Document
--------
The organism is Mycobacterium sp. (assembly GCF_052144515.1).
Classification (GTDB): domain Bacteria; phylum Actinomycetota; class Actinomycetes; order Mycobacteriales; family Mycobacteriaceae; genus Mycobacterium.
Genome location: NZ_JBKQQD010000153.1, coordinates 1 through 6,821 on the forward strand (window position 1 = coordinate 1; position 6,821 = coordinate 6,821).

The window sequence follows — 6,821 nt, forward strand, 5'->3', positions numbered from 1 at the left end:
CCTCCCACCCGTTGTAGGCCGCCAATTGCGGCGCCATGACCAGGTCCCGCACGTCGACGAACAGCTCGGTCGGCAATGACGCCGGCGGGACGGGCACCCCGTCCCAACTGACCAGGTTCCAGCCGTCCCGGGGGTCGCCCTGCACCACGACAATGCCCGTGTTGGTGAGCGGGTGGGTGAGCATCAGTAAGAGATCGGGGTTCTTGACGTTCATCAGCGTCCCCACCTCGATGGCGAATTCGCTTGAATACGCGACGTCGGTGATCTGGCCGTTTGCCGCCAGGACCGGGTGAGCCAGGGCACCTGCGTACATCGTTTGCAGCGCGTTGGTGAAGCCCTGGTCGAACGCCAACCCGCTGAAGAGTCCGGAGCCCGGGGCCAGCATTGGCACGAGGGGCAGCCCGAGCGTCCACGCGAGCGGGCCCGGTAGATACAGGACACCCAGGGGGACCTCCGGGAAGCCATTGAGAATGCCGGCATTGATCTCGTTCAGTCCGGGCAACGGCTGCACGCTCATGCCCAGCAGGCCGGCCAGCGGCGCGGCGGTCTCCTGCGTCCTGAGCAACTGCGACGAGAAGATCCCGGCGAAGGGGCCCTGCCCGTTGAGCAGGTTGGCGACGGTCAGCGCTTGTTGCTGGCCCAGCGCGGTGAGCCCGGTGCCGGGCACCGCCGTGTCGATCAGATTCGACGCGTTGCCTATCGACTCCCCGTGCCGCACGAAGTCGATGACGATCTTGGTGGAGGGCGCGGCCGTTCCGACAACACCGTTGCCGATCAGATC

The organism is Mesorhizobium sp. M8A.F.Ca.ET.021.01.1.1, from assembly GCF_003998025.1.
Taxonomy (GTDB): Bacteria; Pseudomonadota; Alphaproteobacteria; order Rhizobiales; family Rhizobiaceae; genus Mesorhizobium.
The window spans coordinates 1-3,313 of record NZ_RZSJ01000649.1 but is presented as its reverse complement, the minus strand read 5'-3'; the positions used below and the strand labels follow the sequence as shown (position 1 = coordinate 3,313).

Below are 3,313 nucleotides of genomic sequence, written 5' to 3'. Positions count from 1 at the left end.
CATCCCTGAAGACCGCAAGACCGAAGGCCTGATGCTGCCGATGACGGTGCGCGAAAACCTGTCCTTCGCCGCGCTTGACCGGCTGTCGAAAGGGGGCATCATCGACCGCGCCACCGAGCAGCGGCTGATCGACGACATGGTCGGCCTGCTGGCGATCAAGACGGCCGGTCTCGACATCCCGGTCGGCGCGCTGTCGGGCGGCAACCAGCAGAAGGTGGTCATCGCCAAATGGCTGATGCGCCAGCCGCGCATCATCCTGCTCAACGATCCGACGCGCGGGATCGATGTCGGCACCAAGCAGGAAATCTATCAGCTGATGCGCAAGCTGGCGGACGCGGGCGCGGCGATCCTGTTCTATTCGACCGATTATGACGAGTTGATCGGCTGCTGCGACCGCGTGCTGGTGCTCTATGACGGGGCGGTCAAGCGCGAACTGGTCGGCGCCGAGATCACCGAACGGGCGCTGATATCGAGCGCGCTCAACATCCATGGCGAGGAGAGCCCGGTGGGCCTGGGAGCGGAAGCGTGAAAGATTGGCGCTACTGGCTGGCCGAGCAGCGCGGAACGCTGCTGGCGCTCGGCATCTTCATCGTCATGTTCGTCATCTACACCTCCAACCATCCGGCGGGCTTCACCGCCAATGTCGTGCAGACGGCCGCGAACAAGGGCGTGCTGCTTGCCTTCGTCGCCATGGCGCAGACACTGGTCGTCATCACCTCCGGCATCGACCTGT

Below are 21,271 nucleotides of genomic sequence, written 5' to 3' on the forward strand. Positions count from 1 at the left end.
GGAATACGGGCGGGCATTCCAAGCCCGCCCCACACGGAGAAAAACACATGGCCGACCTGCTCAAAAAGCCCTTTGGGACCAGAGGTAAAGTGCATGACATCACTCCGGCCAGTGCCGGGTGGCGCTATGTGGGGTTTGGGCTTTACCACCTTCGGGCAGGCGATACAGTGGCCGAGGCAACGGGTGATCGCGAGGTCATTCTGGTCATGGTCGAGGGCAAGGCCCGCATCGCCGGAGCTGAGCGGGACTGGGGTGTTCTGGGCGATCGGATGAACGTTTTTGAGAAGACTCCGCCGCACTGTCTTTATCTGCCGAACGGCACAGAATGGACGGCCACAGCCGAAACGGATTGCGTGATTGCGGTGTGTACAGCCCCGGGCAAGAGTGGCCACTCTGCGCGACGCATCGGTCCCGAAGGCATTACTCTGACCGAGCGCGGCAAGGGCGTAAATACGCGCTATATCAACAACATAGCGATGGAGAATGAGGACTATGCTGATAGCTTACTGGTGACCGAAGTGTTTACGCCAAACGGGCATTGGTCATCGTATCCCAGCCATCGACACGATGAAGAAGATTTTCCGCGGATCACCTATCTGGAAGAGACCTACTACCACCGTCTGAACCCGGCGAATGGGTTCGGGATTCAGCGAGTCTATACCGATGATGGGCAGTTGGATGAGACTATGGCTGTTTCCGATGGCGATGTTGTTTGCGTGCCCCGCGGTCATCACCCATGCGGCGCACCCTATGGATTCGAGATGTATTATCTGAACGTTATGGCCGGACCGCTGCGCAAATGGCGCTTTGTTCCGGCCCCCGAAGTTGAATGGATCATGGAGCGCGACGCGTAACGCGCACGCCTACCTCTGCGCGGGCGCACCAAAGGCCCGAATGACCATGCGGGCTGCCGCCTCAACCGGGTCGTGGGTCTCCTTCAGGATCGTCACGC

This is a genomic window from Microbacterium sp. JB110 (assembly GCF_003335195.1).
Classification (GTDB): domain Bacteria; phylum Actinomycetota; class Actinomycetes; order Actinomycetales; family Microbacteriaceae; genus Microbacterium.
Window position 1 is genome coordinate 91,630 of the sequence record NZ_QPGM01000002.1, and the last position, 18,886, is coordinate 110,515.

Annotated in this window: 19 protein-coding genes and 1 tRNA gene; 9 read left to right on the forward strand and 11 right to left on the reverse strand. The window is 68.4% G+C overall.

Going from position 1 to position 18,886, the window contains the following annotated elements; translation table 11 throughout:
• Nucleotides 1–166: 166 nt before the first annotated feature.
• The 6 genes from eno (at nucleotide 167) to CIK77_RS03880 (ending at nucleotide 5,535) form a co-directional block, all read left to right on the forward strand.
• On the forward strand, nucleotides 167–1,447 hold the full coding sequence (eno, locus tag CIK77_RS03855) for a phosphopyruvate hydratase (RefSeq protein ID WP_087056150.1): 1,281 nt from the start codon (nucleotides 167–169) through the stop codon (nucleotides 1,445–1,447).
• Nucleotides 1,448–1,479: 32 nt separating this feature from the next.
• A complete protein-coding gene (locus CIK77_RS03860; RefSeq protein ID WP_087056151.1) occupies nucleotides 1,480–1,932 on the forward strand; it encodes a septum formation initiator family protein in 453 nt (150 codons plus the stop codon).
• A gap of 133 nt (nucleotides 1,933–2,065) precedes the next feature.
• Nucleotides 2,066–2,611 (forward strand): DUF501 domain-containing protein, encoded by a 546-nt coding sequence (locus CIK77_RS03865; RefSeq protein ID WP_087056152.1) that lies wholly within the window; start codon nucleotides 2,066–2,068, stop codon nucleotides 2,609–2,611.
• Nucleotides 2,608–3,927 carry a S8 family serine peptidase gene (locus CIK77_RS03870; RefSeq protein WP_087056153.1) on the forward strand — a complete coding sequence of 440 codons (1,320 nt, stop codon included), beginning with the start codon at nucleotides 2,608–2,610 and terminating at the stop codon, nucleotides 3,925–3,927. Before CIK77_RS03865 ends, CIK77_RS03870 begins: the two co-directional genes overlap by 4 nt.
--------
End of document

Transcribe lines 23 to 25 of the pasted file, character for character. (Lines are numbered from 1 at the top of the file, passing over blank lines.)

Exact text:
• A gap of 133 nt (nucleotides 1,933–2,065) precedes the next feature.
• Nucleotides 2,066–2,611 (forward strand): DUF501 domain-containing protein, encoded by a 546-nt coding sequence (locus CIK77_RS03865; RefSeq protein ID WP_087056152.1) that lies wholly within the window; start codon nucleotides 2,066–2,068, stop codon nucleotides 2,609–2,611.
• Nucleotides 2,608–3,927 carry a S8 family serine peptidase gene (locus CIK77_RS03870; RefSeq protein WP_087056153.1) on the forward strand — a complete coding sequence of 440 codons (1,320 nt, stop codon included), beginning with the start codon at nucleotides 2,608–2,610 and terminating at the stop codon, nucleotides 3,925–3,927. Before CIK77_RS03865 ends, CIK77_RS03870 begins: the two co-directional genes overlap by 4 nt.